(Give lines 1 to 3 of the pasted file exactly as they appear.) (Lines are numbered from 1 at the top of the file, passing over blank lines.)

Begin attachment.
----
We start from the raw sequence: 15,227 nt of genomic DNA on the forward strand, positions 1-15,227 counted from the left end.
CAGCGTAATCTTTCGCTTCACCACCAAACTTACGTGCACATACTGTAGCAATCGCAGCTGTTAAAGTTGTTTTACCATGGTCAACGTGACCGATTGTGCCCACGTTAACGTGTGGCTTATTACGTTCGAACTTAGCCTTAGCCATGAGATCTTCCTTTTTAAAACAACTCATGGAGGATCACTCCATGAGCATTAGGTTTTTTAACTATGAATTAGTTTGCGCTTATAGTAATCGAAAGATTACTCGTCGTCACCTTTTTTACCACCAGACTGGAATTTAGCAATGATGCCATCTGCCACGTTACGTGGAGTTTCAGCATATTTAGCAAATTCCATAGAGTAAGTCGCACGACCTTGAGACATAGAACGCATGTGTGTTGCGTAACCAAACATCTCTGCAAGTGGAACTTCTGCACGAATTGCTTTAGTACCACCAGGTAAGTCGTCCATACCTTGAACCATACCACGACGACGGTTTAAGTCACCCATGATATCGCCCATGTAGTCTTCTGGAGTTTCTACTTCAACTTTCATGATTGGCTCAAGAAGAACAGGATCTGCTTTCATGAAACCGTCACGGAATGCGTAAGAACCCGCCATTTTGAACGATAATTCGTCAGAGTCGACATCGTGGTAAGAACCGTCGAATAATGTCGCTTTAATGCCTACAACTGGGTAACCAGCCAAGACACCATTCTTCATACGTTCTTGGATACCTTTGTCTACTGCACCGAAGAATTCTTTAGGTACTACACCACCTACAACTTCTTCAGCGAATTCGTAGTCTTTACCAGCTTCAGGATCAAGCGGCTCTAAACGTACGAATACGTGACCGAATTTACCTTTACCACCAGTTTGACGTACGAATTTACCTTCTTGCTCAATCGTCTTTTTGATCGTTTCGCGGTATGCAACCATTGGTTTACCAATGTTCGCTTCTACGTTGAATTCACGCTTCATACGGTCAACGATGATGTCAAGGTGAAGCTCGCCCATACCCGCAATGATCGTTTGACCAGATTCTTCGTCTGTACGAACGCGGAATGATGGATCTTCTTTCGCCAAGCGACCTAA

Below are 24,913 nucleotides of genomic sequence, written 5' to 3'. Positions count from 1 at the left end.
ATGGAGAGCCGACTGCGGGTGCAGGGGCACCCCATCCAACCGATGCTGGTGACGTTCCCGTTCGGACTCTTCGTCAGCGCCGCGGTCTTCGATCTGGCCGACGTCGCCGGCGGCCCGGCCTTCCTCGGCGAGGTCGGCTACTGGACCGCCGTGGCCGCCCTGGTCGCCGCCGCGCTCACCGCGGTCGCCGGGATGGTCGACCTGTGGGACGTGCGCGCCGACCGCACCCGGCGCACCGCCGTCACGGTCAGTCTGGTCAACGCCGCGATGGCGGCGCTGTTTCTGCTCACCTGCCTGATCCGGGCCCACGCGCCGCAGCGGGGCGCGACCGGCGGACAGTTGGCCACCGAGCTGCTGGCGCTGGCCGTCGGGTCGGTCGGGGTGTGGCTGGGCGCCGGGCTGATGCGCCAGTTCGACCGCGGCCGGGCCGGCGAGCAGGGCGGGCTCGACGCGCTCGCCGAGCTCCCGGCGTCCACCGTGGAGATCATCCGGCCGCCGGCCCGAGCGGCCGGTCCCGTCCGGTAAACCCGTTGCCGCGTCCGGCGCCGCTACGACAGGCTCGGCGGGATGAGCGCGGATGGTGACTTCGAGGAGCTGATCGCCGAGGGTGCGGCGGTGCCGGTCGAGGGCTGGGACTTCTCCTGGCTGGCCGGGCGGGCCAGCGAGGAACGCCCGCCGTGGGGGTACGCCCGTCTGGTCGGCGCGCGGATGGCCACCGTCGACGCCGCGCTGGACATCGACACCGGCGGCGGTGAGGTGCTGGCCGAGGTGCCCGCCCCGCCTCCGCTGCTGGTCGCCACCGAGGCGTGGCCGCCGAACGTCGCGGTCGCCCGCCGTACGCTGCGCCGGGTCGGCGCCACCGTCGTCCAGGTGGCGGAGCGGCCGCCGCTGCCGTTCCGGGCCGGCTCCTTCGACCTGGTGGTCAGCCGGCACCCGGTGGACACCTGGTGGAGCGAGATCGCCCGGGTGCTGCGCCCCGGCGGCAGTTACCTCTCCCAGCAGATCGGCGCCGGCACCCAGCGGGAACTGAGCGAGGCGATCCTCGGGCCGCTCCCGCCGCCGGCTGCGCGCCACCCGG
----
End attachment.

We start from the raw sequence: 15,227 nt of genomic DNA on the forward strand, positions 1-15,227 counted from the left end.
CAGCGTAATCTTTCGCTTCACCACCAAACTTACGTGCACATACTGTAGCAATCGCAGCTGTTAAAGTTGTTTTACCATGGTCAACGTGACCGATTGTGCCCACGTTAACGTGTGGCTTATTACGTTCGAACTTAGCCTTAGCCATGAGATCTTCCTTTTTAAAACAACTCATGGAGGATCACTCCATGAGCATTAGGTTTTTTAACTATGAATTAGTTTGCGCTTATAGTAATCGAAAGATTACTCGTCGTCACCTTTTTTACCACCAGACTGGAATTTAGCAATGATGCCATCTGCCACGTTACGTGGAGTTTCAGCATATTTAGCAAATTCCATAGAGTAAGTCGCACGACCTTGAGACATAGAACGCATGTGTGTTGCGTAACCAAACATCTCTGCAAGTGGAACTTCTGCACGAATTGCTTTAGTACCACCAGGTAAGTCGTCCATACCTTGAACCATACCACGACGACGGTTTAAGTCACCCATGATATCGCCCATGTAGTCTTCTGGAGTTTCTACTTCAACTTTCATGATTGGCTCAAGAAGAACAGGATCTGCTTTCATGAAACCGTCACGGAATGCGTAAGAACCCGCCATTTTGAACGATAATTCGTCAGAGTCGACATCGTGGTAAGAACCGTCGAATAATGTCGCTTTAATGCCTACAACTGGGTAACCAGCCAAGACACCATTCTTCATACGTTCTTGGATACCTTTGTCTACTGCACCGAAGAATTCTTTAGGTACTACACCACCTACAACTTCTTCAGCGAATTCGTAGTCTTTACCAGCTTCAGGATCAAGCGGCTCTAAACGTACGAATACGTGACCGAATTTACCTTTACCACCAGTTTGACGTACGAATTTACCTTCTTGCTCAATCGTCTTTTTGATCGTTTCGCGGTATGCAACCATTGGTTTACCAATGTTCGCTTCTACGTTGAATTCACGCTTCATACGGTCAACGATGATGTCAAGGTGAAGCTCGCCCATACCCGCAATGATCGTTTGACCAGATTCTTCGTCTGTACGAACGCGGAATGATGGATCTTCTTTCGCCAAGCGACCTAA

Below are 24,913 nucleotides of genomic sequence, written 5' to 3'. Positions count from 1 at the left end.